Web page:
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May 16, 2011 / X_Y

Chromebook: Win in Interaction

The new Chromebook (from cnet)

Google’s brand new Chromebook is loved by some, hated by some others. Basically, it’s a netbook with almost all services in the cloud side, so instead of Microsoft Office or Open Office you have Google Docs, instead of hard disk you have dropbox, and so on. As almost all applications and data are in the cloud, you don’t need to install anything, you don’t need to upgrade anything, you don’t need to worry about local virus or Trojans, you don’t need to worry about loosing your notebook along with all data (see more at http://www.google.com/chromebook/#features).

I would like to analyze it purely from an interaction design point of view. In short, the Chromebook is a behaviour changing product, with lots of user friendly features.

A computer is a tool facilitating users with their tasks. As Martin Heidegger once said, when you’re using a tool fluently it should be invisible, it’s becoming part of yourself for accomplishing the task. Only when you’re not working well with it will you start notice it’s existence(Paul Dorish, Where Action is, 109-110). Imaging you’re typing fast on your keyboard, will you care where on the keyboard you’re going to press next? No, you just instinctively pressed the keys. Only if you’re a novice user will you need to check where the keys are once in a while.

When typing really fast, you don’t notice the keyboard anymore. (source www.onlineworkindia.com)

But the system designers have long failed to achieve that. If you’re using Windows, have you noticed that you need to update the patches, run anti-virus software and download funky hardware drivers in order to keep it running? I barely believe anybody is enjoying these processes, even if someone does, it brings more headache to normal users, as these processes pro to fail and bring all kinds of problems to your computer.

I always hate the feeling of being pressed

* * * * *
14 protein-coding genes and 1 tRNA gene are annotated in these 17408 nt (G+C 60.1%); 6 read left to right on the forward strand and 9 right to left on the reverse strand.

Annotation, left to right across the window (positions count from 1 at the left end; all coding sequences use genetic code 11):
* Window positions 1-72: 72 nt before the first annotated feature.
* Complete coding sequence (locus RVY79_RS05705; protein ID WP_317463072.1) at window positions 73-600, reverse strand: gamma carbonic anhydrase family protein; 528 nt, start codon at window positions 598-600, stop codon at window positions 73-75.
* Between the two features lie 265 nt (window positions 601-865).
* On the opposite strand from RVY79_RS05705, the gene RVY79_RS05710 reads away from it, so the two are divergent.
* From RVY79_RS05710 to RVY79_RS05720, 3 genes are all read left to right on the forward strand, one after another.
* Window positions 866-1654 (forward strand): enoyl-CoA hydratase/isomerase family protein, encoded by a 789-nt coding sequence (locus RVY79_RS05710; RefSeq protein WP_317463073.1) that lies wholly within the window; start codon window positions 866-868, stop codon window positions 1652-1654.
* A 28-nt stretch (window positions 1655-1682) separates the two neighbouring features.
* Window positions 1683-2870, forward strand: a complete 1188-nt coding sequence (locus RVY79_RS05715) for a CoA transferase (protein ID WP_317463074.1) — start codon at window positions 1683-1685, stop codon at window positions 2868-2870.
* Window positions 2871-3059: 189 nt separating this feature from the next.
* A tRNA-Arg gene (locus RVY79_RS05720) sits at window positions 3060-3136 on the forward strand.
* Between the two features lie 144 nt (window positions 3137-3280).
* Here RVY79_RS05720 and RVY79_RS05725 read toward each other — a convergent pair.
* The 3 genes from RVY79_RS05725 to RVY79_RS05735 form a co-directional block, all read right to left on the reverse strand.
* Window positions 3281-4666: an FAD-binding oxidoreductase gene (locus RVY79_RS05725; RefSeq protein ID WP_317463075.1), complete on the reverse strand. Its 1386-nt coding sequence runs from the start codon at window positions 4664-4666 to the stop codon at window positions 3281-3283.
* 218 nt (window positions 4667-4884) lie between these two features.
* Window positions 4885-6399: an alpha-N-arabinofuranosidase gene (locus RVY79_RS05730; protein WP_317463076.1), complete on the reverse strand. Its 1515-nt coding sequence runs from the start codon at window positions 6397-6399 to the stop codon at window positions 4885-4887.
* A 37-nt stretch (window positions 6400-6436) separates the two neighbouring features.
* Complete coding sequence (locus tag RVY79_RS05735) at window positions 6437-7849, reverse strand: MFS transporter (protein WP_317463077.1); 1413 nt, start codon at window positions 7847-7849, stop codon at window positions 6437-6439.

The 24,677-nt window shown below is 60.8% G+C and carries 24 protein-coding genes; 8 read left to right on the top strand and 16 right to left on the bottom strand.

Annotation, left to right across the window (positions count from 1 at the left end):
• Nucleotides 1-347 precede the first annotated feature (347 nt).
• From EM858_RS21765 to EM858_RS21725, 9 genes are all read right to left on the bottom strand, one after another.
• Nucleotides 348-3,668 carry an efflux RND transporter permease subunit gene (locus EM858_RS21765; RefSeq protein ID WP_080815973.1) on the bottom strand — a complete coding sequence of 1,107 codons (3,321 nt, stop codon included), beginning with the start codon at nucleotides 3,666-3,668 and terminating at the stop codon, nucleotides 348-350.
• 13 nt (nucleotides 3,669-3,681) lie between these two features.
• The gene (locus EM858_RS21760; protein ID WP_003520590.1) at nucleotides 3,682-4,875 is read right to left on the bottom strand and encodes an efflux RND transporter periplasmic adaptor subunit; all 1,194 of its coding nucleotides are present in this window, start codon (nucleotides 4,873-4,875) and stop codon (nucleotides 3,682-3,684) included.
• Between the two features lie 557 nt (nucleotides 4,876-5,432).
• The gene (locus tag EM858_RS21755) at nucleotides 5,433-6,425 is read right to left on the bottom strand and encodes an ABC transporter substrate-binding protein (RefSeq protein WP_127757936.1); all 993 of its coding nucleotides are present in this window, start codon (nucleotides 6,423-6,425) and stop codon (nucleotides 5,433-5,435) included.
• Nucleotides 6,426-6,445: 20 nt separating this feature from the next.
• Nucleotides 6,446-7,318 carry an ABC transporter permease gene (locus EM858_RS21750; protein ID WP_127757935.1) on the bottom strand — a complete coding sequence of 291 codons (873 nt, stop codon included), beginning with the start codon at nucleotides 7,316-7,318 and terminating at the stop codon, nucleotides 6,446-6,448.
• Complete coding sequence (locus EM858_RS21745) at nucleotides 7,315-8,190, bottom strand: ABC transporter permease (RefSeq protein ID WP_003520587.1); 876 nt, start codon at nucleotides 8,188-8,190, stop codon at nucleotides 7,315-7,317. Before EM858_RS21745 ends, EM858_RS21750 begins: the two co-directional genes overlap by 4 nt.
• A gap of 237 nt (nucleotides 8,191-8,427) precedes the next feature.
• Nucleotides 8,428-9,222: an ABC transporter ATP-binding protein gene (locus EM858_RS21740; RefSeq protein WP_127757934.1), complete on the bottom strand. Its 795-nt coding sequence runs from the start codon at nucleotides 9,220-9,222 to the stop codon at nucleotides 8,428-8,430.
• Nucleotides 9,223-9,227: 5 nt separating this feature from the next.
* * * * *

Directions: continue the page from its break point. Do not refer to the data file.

Software installation is also a pain in the ass. You need to know beforehand what version should you buy, whether it’s for x86 or x64? During the process you have to choose you side, customer installation or not? Big companies like putting tens of options for you to customize, if you want to customize you don’t know what they are; if you want to go typical you always feel uncomfortable, did they just put something I don’t need in my computer? And as one start using computer from 90s, I always believe in the urban legend that you shouldn’t install too many software in your primary partition, or it will be slower and slower. So I have to choose the installation path as well.

Chromebook doesn’t have any of these problems. As it’s self-updating, you don’t need to choose to install all those patches you have no idea about. As the applications are all in the cloud, you don’t need to worry about software installation, update, uninstall or malware problems. You can achieve all your goals from the browser, there’s much fewer worries about the software itself.

Sometimes there’re just too many to think about, before using a software (source: foundationphp.com)

From usability point of view, it’s also much “safer” to use. “Safe” here means it’s tolerating mistakes the user makes, there’ll be few bad consequences even if the user does something wrong(Interaction design  :  beyond human-  computer interaction,14-15). Most web-based application are auto-saving, so even if you accidentally closed the browser nothing is lost. Also as data is stored remotely, you wouldn’t format the hard disk in accident, nor dropped the notebook and break the hard disk.

A small mistake will no longer lead to this situation (source: www.centrend.com)

One thing google needs to think about, is that cloud computing is totally different from normal ways of using computers, which leads to behaviour change. Will the users easily adapt? As storing everything in their own computers have been applied for decades, people feel more safe about storing locally, although it may not. Also, cloud based service means the users need to have network connection all the time. Probably google should provide the option of  internet connection services when selling Chromebook. And, what should they do when the internet is failing?

Chromebook is not as functional as traditional computers, but features don’t always mean everything. The old remote control is just a victim of features (Look at this! http://www.simpleandusable.com/simplify-this). Chromebook is simple and usable, it will, or at least its design idea will, have a position in the market.

Lovers:

Haters:

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